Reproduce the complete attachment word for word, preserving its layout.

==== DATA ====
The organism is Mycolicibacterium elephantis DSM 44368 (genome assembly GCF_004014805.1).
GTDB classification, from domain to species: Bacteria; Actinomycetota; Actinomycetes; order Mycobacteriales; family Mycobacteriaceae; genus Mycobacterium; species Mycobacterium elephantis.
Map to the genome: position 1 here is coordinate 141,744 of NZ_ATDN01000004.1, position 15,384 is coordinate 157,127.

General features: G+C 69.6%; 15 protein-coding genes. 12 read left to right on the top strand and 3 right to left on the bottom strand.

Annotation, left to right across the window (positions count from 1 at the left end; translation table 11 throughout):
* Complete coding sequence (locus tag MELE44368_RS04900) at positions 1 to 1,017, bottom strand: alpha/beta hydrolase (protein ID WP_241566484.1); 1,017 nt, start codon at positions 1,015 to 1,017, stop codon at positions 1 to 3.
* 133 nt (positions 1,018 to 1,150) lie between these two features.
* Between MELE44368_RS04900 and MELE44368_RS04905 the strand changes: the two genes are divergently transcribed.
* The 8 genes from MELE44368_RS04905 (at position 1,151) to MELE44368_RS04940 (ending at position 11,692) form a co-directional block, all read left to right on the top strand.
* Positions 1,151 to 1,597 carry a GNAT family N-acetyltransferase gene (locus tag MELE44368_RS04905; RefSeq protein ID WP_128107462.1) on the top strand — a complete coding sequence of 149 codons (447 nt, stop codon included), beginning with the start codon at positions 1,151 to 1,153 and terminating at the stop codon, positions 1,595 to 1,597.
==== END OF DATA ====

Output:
The organism is Mycolicibacterium elephantis DSM 44368 (genome assembly GCF_004014805.1).
GTDB classification, from domain to species: Bacteria; Actinomycetota; Actinomycetes; order Mycobacteriales; family Mycobacteriaceae; genus Mycobacterium; species Mycobacterium elephantis.
Map to the genome: position 1 here is coordinate 141,744 of NZ_ATDN01000004.1, position 15,384 is coordinate 157,127.

General features: G+C 69.6%; 15 protein-coding genes. 12 read left to right on the top strand and 3 right to left on the bottom strand.

Annotation, left to right across the window (positions count from 1 at the left end; translation table 11 throughout):
* Complete coding sequence (locus tag MELE44368_RS04900) at positions 1 to 1,017, bottom strand: alpha/beta hydrolase (protein ID WP_241566484.1); 1,017 nt, start codon at positions 1,015 to 1,017, stop codon at positions 1 to 3.
* 133 nt (positions 1,018 to 1,150) lie between these two features.
* Between MELE44368_RS04900 and MELE44368_RS04905 the strand changes: the two genes are divergently transcribed.
* The 8 genes from MELE44368_RS04905 (at position 1,151) to MELE44368_RS04940 (ending at position 11,692) form a co-directional block, all read left to right on the top strand.
* Positions 1,151 to 1,597 carry a GNAT family N-acetyltransferase gene (locus tag MELE44368_RS04905; RefSeq protein ID WP_128107462.1) on the top strand — a complete coding sequence of 149 codons (447 nt, stop codon included), beginning with the start codon at positions 1,151 to 1,153 and terminating at the stop codon, positions 1,595 to 1,597.